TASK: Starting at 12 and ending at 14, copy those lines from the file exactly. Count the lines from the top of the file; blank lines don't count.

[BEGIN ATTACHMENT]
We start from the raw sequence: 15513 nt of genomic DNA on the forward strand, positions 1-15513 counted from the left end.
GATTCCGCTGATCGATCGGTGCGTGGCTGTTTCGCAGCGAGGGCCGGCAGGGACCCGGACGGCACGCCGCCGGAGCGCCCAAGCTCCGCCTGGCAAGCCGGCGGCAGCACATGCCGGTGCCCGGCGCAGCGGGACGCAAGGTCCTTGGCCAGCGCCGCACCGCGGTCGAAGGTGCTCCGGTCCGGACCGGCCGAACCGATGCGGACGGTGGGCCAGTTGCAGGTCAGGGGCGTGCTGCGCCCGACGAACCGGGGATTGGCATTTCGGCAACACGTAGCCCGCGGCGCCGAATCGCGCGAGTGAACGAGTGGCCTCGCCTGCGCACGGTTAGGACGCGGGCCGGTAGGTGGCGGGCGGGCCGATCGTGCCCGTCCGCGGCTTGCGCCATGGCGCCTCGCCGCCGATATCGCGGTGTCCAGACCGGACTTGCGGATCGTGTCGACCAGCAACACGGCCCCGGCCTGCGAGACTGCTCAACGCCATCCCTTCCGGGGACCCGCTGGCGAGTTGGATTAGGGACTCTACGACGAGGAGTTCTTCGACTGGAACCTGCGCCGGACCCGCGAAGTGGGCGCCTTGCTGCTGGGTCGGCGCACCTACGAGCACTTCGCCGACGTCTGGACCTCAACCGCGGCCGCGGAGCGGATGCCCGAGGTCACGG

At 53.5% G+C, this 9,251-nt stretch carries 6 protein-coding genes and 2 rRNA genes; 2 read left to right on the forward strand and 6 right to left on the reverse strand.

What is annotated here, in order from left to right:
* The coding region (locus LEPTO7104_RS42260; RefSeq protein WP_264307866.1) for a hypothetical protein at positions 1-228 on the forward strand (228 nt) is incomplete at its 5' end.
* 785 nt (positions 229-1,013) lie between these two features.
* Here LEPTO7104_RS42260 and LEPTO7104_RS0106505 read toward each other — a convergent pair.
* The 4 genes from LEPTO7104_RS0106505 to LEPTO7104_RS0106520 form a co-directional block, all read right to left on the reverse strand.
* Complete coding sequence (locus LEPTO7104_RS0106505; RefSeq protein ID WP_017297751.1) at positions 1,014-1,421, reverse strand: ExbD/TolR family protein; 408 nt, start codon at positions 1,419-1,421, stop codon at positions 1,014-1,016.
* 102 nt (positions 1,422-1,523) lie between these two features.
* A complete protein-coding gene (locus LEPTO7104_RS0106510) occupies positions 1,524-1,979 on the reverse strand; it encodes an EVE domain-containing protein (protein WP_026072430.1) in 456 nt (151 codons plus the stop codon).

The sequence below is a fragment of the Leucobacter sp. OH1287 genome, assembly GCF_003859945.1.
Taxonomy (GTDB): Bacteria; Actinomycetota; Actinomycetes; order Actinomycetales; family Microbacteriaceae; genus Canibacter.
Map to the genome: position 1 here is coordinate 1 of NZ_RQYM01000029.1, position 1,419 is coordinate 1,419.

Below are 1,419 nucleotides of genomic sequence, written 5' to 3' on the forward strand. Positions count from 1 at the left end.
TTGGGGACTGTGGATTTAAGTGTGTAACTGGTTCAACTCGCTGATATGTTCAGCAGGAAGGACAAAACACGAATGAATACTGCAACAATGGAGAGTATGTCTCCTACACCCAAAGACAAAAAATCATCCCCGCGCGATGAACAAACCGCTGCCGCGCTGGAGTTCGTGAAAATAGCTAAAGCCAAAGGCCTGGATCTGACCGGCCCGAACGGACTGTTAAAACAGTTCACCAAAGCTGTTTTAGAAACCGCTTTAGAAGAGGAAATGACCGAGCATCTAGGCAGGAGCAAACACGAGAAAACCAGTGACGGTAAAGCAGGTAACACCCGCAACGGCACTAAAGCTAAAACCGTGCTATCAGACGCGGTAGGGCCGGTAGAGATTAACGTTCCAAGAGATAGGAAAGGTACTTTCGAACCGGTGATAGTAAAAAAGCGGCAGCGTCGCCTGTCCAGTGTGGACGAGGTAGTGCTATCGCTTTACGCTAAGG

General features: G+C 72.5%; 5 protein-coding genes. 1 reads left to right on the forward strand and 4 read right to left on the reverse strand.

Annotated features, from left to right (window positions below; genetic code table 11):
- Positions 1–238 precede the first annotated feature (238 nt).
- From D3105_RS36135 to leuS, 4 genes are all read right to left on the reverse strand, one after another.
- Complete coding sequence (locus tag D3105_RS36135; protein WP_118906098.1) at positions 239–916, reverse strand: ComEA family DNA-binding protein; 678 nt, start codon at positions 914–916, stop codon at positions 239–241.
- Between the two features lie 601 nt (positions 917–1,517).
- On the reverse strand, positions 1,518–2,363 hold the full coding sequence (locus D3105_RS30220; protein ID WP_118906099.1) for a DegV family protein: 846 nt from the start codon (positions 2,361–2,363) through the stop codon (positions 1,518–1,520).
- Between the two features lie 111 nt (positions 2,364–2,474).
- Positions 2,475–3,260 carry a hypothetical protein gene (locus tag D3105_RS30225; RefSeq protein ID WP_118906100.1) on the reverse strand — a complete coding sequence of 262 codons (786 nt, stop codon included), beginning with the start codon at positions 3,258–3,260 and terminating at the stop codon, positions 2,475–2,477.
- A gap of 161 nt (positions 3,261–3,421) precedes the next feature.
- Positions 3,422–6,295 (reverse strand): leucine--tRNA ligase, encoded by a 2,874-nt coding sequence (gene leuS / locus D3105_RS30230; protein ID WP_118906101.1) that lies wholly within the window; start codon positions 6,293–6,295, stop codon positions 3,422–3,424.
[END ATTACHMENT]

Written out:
The sequence below is a fragment of the Leucobacter sp. OH1287 genome, assembly GCF_003859945.1.
Taxonomy (GTDB): Bacteria; Actinomycetota; Actinomycetes; order Actinomycetales; family Microbacteriaceae; genus Canibacter.
Map to the genome: position 1 here is coordinate 1 of NZ_RQYM01000029.1, position 1,419 is coordinate 1,419.